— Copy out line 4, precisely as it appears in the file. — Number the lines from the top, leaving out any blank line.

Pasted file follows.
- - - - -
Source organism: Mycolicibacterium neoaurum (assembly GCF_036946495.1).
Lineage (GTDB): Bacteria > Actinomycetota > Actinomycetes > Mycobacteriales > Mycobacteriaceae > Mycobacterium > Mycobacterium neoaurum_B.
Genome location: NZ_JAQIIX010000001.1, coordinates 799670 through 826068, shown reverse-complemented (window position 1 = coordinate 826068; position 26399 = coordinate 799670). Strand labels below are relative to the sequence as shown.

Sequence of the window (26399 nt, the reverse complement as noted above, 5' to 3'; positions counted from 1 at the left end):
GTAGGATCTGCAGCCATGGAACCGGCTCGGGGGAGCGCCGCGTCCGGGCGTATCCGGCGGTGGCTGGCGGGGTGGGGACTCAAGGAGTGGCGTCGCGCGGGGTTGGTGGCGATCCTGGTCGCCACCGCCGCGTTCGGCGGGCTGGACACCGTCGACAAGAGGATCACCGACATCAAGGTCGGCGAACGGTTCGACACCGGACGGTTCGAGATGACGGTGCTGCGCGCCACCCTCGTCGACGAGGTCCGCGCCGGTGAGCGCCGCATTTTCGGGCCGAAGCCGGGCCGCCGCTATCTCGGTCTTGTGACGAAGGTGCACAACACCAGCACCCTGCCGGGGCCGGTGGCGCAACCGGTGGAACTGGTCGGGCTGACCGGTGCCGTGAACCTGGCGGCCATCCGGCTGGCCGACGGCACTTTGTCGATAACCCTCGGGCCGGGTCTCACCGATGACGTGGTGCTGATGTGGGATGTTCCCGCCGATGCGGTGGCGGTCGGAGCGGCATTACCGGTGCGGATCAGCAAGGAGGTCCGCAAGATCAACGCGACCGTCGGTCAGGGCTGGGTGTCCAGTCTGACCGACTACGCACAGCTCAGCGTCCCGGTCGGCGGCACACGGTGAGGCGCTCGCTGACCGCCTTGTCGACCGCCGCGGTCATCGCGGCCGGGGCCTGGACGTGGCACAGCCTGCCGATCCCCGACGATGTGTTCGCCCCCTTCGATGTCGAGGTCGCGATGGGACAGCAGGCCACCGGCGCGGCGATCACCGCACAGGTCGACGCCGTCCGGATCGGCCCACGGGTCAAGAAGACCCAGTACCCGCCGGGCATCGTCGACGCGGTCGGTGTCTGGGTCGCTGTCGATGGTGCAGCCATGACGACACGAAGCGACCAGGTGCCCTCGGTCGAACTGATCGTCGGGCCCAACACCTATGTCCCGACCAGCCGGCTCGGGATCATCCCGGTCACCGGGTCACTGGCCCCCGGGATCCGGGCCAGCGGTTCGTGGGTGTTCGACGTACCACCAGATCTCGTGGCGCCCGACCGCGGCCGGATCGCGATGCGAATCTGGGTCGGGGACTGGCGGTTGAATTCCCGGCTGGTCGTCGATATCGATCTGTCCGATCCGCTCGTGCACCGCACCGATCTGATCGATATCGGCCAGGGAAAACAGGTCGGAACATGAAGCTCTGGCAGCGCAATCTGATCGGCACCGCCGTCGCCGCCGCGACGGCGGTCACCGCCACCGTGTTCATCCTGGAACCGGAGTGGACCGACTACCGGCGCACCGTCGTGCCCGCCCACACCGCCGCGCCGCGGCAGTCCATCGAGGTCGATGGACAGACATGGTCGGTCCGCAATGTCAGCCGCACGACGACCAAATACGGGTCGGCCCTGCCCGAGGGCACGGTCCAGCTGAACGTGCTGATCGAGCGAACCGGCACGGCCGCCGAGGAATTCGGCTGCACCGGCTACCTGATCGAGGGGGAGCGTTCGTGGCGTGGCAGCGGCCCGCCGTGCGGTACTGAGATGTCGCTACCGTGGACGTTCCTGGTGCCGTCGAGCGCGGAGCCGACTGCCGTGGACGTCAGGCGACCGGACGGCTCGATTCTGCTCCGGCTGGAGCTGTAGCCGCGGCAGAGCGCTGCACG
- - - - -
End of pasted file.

Sequence of the window (26399 nt, the reverse complement as noted above, 5' to 3'; positions counted from 1 at the left end):